So how does a wolf rooting through the garbage at the outskirts of human settlements become a dog? To scavenge in a trash dump, a wolf has to be minimally accepting of human presence, which is something wild animals are generally not known for. On average, wolves’ flight distance for humans is 200 meters. In essence, they run away from humans before humans even have a chance to realize there’s a wolf nearby. (In contrast, a study of feral dogs from Ethiopia showed that they tolerate a human’s approach up to a distance of about five meters.) So only wolves who were abnormally tolerant of human presence who would stick around long enough to eat our trash in the first place. Support for this idea comes from a 2010 paper in Nature, which found a small tweak in a gene called WBSCR17 in dogs. The same mutation in humans results in a disorder called Williams–Beuren syndrome, which is characterized by extreme friendliness. According to the Dumpster-diver hypothesis, the trash is itself an evolutionary selection pressure. By becoming more tolerant of other species, including our own, early wolf-dogs could allow our table scraps into their dietary repertoire. That’s part one of the domestication story.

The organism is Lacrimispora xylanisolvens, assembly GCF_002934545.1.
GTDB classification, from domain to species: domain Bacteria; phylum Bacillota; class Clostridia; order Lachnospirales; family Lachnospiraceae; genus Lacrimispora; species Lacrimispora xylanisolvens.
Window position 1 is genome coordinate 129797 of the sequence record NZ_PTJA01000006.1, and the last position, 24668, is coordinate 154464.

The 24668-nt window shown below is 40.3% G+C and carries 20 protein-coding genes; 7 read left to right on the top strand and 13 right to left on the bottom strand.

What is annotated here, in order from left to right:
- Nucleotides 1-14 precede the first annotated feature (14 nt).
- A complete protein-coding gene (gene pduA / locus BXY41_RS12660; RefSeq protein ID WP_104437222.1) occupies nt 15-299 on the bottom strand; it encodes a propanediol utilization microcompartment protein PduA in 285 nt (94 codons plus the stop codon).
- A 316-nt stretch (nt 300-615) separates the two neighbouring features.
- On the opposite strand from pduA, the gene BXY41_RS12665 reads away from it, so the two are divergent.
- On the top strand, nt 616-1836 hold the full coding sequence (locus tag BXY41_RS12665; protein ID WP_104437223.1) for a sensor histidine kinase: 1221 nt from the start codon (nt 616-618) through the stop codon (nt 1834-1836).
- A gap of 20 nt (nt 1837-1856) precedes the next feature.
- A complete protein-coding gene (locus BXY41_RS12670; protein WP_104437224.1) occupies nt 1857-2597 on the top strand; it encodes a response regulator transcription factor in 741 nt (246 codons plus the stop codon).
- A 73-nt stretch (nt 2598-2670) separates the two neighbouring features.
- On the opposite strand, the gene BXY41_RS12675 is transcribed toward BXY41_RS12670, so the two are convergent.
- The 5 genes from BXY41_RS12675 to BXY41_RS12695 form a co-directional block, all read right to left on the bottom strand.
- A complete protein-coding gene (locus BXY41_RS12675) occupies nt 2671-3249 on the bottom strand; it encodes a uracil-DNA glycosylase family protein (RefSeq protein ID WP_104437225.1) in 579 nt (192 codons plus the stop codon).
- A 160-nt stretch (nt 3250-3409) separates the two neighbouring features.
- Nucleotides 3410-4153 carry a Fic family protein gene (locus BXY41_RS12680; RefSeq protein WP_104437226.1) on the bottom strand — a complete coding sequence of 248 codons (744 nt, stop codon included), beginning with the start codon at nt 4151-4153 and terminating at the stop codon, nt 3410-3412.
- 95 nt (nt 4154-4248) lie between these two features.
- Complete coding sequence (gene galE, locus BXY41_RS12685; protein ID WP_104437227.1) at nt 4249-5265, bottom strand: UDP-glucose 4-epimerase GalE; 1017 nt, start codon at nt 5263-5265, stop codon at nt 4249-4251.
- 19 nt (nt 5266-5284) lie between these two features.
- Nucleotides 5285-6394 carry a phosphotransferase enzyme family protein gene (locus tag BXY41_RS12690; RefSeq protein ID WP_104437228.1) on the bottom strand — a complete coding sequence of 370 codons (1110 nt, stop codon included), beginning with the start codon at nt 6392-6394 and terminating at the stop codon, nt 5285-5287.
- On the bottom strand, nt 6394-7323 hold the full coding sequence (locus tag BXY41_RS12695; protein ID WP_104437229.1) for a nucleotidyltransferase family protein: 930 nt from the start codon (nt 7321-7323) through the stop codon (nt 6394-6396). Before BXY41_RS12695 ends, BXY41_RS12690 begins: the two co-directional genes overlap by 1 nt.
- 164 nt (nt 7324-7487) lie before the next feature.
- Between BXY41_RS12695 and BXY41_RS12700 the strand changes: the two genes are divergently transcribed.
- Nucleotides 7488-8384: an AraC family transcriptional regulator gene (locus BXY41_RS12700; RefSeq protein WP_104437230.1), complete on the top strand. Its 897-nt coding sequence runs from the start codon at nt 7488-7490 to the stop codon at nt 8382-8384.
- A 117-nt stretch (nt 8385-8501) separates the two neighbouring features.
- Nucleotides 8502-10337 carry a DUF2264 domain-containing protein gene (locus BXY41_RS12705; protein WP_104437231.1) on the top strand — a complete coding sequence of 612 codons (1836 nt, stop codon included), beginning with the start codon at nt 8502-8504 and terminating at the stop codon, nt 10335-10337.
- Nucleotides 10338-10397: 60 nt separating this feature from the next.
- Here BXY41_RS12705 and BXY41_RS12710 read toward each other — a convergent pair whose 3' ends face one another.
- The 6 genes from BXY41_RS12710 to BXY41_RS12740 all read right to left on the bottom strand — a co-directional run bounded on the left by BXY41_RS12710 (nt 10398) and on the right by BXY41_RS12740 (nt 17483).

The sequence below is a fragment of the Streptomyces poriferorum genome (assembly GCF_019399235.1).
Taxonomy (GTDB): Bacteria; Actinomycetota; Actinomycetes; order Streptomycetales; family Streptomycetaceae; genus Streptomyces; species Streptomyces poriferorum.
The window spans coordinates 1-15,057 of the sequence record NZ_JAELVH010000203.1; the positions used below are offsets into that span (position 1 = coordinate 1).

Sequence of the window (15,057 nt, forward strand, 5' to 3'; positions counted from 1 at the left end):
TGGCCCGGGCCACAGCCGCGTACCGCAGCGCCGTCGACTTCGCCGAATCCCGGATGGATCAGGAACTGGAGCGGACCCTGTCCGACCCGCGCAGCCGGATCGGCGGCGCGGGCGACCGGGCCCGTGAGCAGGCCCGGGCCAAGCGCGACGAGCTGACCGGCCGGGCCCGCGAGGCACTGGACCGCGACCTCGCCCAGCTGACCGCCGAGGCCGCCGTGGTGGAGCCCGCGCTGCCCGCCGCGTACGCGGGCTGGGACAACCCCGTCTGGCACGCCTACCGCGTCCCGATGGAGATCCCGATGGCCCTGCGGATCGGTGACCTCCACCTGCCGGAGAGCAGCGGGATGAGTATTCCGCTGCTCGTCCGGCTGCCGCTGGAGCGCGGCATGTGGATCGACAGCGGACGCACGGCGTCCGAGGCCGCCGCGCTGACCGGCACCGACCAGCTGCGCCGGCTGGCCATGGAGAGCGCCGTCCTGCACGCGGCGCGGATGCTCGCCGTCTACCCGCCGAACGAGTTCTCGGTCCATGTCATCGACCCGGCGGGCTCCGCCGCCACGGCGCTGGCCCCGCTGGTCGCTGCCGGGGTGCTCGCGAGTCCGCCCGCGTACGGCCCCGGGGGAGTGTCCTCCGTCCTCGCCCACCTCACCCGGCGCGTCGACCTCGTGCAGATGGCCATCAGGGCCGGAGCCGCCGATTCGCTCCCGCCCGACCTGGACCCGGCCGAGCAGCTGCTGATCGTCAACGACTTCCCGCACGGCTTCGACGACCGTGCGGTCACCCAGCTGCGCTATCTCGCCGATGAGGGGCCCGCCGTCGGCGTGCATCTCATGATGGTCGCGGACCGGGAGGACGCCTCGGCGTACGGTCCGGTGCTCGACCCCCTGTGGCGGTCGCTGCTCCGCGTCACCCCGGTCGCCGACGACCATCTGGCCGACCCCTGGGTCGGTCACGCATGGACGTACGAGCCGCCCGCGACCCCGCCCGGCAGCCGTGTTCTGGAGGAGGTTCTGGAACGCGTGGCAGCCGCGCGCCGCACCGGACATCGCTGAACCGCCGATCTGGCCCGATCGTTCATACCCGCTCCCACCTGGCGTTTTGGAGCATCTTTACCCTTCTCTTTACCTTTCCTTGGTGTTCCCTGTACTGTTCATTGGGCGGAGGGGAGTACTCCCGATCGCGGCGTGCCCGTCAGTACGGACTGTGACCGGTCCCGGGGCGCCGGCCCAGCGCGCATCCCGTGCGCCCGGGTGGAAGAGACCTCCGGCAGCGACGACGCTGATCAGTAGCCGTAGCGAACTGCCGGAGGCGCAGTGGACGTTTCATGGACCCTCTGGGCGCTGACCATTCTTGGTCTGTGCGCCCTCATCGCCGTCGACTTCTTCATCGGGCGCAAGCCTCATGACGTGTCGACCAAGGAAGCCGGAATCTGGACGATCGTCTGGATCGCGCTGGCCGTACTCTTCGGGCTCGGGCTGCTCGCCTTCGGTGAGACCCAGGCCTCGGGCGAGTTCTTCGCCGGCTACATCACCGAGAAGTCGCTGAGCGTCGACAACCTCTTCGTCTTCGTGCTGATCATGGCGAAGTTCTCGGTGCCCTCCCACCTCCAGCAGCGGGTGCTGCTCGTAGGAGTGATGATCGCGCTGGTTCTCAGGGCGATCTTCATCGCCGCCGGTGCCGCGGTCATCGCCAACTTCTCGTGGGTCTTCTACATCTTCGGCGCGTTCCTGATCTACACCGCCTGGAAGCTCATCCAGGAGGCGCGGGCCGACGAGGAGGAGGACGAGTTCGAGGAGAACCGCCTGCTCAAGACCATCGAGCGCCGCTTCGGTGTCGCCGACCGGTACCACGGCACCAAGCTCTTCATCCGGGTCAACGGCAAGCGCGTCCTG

The second part involved the loss of hunting skills, as scavenging took over as the primary mechanism by which they ate. Only then did it become safe to bring them into our homes. That’s when they started to become useful as herders, livestock-guarders, and sled-pullers. That’s also when they finally became useful as hunter’s helpers. And they do provide a lot of help: It turns out that having a hunting dog is equivalent to having a rifle, according to Wynne, in terms of additional pounds of meat procured per year.
“If they could complete the kill, they would complete the kill,” Wynne says. Dingoes in Australia, for example, can hunt on their own. But domestic dogs simply can’t, for the most part. When you hunt with a dog, the dog gives chase to tire out the prey, and then barks so that you can come along with your machete or pistol () to finish the job. Only after entering into this sort of symbiotic relationship with humans did our ancestors begin to place value on dogs. Early humans who worked with dogs gave them names and cared for them. When the dogs died, the humans mourned and gave them proper burials. The wolf becomes a scavenger, and the scavenger becomes a partner.